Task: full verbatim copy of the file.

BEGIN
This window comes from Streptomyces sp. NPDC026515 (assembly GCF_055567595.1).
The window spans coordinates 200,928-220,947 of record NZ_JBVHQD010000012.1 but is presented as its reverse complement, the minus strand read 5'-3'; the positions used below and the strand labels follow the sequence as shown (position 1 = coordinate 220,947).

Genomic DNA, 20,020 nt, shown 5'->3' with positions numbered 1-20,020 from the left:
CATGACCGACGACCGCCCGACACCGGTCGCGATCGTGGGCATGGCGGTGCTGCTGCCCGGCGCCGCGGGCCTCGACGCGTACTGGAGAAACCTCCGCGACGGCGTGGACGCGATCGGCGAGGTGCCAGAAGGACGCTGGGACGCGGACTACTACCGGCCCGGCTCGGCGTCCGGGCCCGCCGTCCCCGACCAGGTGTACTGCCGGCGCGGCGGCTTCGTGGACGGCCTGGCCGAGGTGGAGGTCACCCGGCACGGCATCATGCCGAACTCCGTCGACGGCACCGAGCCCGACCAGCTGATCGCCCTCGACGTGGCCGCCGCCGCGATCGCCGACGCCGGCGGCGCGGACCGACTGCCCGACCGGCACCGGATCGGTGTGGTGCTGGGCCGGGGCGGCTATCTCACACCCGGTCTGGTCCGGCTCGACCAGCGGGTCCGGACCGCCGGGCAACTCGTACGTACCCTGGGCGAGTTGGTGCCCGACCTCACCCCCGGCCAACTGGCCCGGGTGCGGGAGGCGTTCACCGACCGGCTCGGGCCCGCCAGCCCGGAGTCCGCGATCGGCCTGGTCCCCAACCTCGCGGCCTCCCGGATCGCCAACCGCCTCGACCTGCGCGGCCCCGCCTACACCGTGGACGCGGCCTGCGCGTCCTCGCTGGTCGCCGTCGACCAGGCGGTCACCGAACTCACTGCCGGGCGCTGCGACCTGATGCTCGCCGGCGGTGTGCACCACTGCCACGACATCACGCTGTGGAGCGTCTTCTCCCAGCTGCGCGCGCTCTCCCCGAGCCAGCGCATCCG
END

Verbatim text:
This window comes from Streptomyces sp. NPDC026515 (assembly GCF_055567595.1).
The window spans coordinates 200,928-220,947 of record NZ_JBVHQD010000012.1 but is presented as its reverse complement, the minus strand read 5'-3'; the positions used below and the strand labels follow the sequence as shown (position 1 = coordinate 220,947).

Genomic DNA, 20,020 nt, shown 5'->3' with positions numbered 1-20,020 from the left:
CATGACCGACGACCGCCCGACACCGGTCGCGATCGTGGGCATGGCGGTGCTGCTGCCCGGCGCCGCGGGCCTCGACGCGTACTGGAGAAACCTCCGCGACGGCGTGGACGCGATCGGCGAGGTGCCAGAAGGACGCTGGGACGCGGACTACTACCGGCCCGGCTCGGCGTCCGGGCCCGCCGTCCCCGACCAGGTGTACTGCCGGCGCGGCGGCTTCGTGGACGGCCTGGCCGAGGTGGAGGTCACCCGGCACGGCATCATGCCGAACTCCGTCGACGGCACCGAGCCCGACCAGCTGATCGCCCTCGACGTGGCCGCCGCCGCGATCGCCGACGCCGGCGGCGCGGACCGACTGCCCGACCGGCACCGGATCGGTGTGGTGCTGGGCCGGGGCGGCTATCTCACACCCGGTCTGGTCCGGCTCGACCAGCGGGTCCGGACCGCCGGGCAACTCGTACGTACCCTGGGCGAGTTGGTGCCCGACCTCACCCCCGGCCAACTGGCCCGGGTGCGGGAGGCGTTCACCGACCGGCTCGGGCCCGCCAGCCCGGAGTCCGCGATCGGCCTGGTCCCCAACCTCGCGGCCTCCCGGATCGCCAACCGCCTCGACCTGCGCGGCCCCGCCTACACCGTGGACGCGGCCTGCGCGTCCTCGCTGGTCGCCGTCGACCAGGCGGTCACCGAACTCACTGCCGGGCGCTGCGACCTGATGCTCGCCGGCGGTGTGCACCACTGCCACGACATCACGCTGTGGAGCGTCTTCTCCCAGCTGCGCGCGCTCTCCCCGAGCCAGCGCATCCG